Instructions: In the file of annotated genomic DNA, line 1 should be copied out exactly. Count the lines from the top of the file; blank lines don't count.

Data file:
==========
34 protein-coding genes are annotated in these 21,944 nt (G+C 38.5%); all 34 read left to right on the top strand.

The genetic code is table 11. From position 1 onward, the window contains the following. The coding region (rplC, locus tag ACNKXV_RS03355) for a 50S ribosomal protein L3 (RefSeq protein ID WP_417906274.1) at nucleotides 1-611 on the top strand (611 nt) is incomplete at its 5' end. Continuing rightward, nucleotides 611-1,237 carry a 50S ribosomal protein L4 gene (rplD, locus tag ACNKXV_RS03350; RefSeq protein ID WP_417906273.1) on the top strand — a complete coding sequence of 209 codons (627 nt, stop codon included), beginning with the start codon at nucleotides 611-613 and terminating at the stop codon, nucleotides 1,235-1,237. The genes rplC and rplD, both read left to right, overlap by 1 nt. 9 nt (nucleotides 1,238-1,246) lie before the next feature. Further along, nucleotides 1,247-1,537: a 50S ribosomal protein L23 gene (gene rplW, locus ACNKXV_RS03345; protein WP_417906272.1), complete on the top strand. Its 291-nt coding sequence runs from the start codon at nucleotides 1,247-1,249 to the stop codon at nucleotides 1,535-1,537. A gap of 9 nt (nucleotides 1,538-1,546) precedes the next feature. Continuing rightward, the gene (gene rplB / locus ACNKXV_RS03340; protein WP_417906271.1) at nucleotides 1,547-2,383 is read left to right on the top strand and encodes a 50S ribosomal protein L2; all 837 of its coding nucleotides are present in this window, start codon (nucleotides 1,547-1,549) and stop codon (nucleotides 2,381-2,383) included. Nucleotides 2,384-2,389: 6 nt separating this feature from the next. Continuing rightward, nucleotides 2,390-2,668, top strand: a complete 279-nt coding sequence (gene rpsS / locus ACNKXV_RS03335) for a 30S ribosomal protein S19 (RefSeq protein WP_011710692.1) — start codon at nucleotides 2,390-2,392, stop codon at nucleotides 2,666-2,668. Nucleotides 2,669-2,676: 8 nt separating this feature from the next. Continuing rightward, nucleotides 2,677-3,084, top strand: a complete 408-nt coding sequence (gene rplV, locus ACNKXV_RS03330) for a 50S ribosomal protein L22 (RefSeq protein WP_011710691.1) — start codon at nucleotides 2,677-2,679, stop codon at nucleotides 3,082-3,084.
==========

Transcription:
34 protein-coding genes are annotated in these 21,944 nt (G+C 38.5%); all 34 read left to right on the top strand.